Welcome to Good Dirt Radio, reporting on positive solutions…taking root.
What do you get when you combine progressive socio-economic incentive with a vegetable? Well, of course, you get a Carrotmob!
Popping up over 70 times in 20 countries around the world and with thousands of members, socially networked mobs of supporters are actively boosting local businesses who agree to make smarter choices for conservation and sustainability. In focusing their buying power, Carrotmob organizers get businesses to bid on certain actions like having an energy audit, switching to fair trade goods and local foods or services and equipment upgrades, changes that are a win-win for the people involved and the biosphere. Consumer power, focused as a Carrotmob, is catching on.
We caught up with Sarah Zisa, energy activist and Director of Community, through the network of Carrotmob.org. This web-based group promotes positive community involvement and empowerment of citizens through the private sector.
Zisa: Carrotmob, at its core, is a new model for change. It’s a way for consumers to express themselves and their values in the marketplace. The typical way to do that is through a boycott where a consumer says, hey, I’m not going to shop at your place of business unless you do X, Y, Z. A carrotmob reverses that and says if you do A, B, C, we’re gonna come and support you and make it profitable. So a carrotmob is just the reverse of a boycott.
Zisa says Carrotmobs are ultimately about passionate activists changing climate history one business at a time and having fun doing it.
Clint Womack is a San Francisco based social worker by day and an activist with the local Wiggle Party, promoting transit advocacy, including bike power and local food production, as ways to conserve energy and reduce the threat of climate change. He volunteered to organize a Carrotmob.
Womack: What we wanted to do was to help this particular business focus on very concrete changes that they could make. So we wanted to really give them the financial incentives to take those steps. What really makes a Carrotmob successful is the outreach to the community, a pretty local base of consumers. Ideally, you’re using consumer decisions that you would be making anyways, you’re gonna go buy coffee on a Saturday afternoon or you’re gonna go get a bagel. So why not, as a group, collectively decide to all do that at one time at one place and show through your collective, active consumerism that there’s certain things that you want and you’ll demand from a business. And the business not only gets the money, which is a huge incentive for doing the Carrotmob but additionally, it gives the people involved a really good sense of connection to their community and that they can actually affect change.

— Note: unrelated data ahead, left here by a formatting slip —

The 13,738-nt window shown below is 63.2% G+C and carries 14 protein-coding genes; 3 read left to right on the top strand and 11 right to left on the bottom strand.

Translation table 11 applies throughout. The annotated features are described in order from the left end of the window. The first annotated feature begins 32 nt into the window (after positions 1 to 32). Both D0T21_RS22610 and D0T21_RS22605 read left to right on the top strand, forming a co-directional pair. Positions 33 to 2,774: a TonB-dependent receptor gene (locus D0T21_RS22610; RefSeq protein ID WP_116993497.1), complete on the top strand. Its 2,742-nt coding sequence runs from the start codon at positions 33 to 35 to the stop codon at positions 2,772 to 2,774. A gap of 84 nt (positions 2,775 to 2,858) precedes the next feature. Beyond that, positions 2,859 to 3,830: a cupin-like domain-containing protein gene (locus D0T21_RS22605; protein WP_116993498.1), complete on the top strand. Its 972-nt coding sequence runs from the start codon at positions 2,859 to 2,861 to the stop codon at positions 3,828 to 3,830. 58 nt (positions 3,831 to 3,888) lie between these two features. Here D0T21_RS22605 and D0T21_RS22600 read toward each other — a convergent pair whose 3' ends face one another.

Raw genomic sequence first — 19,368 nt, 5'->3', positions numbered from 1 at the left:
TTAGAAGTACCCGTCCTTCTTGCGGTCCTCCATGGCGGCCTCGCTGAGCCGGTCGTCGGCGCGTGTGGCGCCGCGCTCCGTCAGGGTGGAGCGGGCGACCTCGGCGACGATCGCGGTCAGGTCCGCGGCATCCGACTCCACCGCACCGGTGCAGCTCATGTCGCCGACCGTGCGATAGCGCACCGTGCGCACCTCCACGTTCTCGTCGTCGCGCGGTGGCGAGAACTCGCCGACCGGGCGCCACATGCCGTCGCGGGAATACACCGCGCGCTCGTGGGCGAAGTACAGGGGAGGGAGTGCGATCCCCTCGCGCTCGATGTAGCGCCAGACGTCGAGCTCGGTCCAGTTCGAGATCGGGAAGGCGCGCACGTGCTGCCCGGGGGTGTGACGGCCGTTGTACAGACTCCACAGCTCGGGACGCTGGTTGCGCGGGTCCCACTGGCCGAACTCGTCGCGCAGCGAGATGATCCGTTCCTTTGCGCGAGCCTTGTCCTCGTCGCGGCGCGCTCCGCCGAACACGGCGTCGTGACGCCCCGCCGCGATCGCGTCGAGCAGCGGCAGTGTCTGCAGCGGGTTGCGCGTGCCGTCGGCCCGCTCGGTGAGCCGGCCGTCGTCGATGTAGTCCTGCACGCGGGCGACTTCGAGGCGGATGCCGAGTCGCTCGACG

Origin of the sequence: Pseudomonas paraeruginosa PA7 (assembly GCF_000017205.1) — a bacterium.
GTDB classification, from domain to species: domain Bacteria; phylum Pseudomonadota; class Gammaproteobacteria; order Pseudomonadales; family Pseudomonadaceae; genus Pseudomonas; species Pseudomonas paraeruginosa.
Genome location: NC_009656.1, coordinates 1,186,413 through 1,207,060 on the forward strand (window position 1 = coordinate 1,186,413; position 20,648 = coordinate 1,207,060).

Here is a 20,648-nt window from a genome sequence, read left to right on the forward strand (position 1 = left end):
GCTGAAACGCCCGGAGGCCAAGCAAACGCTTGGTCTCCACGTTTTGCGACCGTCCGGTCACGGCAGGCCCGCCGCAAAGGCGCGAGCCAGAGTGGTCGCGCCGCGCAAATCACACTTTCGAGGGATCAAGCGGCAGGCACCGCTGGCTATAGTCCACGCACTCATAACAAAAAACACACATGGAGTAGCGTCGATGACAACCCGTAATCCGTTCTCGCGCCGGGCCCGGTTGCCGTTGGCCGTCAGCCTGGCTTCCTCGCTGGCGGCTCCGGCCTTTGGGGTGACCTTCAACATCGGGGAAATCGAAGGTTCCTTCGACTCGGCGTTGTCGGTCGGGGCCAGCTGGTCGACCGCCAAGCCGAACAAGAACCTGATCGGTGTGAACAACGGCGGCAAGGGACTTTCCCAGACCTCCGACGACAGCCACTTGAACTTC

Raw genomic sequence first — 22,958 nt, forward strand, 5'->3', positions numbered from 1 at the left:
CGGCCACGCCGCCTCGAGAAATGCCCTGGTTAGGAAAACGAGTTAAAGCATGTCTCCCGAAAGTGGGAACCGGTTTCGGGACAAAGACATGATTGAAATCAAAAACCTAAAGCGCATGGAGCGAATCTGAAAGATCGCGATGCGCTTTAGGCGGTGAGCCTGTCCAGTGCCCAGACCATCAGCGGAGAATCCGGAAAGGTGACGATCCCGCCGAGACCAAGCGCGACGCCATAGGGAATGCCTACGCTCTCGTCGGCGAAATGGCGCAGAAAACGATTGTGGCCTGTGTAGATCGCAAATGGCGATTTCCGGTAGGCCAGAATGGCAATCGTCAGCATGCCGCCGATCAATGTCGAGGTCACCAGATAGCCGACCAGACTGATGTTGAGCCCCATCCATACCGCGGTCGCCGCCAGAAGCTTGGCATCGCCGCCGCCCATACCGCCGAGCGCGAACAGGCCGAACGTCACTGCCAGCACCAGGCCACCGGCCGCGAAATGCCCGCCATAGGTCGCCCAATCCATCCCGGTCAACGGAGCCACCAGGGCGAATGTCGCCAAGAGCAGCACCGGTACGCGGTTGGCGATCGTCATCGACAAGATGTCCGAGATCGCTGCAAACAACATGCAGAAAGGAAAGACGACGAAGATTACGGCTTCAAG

Womack says this is a good example of consumer’s expressing their values through the power of their dollars.
Womack: Carrotmob really shows that collectively deciding how to buy things, that you can have a much greater impact in the long. And the beautiful thing is that you can keep doing it over and over. I like what they are doing so I want to support that.
A recent recipient of a Carrotmob is the Matching Half Cafe, near Golden Gate Park, who bid to re-invest 200% of profits in renewable changes. Jason Walberg is part owner of the cafe and despite a rainy day, the band played and a big fun-loving crowd showed up, making his mob a success.
Wahlberg: The idea behind a Carrotmob is to promote sustainable business practices and instead of a boycott, you’re basically investing in the business and what their stated goals are. So these people came to help us get more efficient. We’re trying to use less energy, more local produce, trying to convert to more organic ingredients in our menu. And instead of just coming at people with what you don’t want, you’re embracing people who are trying to make the change and you’re giving them the support that they need to do that. It was an interesting day, we got slammed with a bunch of people and there had been several days of prep behind it. But its a really fun crown of people who came in and everyone really excited about supporting us. Its kind of a neat way where the consumer’ s willing to meet you half-way.
Zisa: I want the way we create change to be as positive as the change itself. The thing about Carrotmob is that it’s about fun. And it’s about celebration and its also about impact and making a difference. You have the business owner, and community organizers, ordinary consumers and everybody wins. And it creates something positive for the local community, for the bigger community and for the world.
Some of the best results come after a Carrotmob as participants continue to vote with their dollars, patronizing businesses willing to make a positive difference.
For more ideas on how you can help reduce causes of climate change related to your life, please visit us at gooddirtradio.org. Reports are always free to download and share.
I’m Tom Bartels and I’m Tami Graham. Thanks for joining us on Good Dirt Radio, digging up goodnews…. for a change.
- Do You Have To Believe In Climate Change? [Casaubon's Book] (scienceblogs.com)
- Carrotmob buycott to hit Vancouver’s Cascade Room (blogs.vancouversun.com)
- It’s Time To Get Ready For Food Day 2012 (eatdrinkbetter.com)
- Slacktivism: Do Networks Make A Difference? (uwdigidem.wordpress.com)
- The emergence of social technologies and collaborative consumption could work to our collective advantage in the age of austerity (blogs.lse.ac.uk)
- Buying ‘local’ solves many ills (toledoblade.com)
- Change the World with Local Food – Incredible Edible (ecology.com)
- ** Carrot and Stick…Carrotmob..new rules for radicals (dakotatoday.typepad.com)
- Fact or Fiction? The Truth About Fair Trade (fairtradedesigns.com)
- Rocco the Green Guru: EarthCents (929dave.radio.com)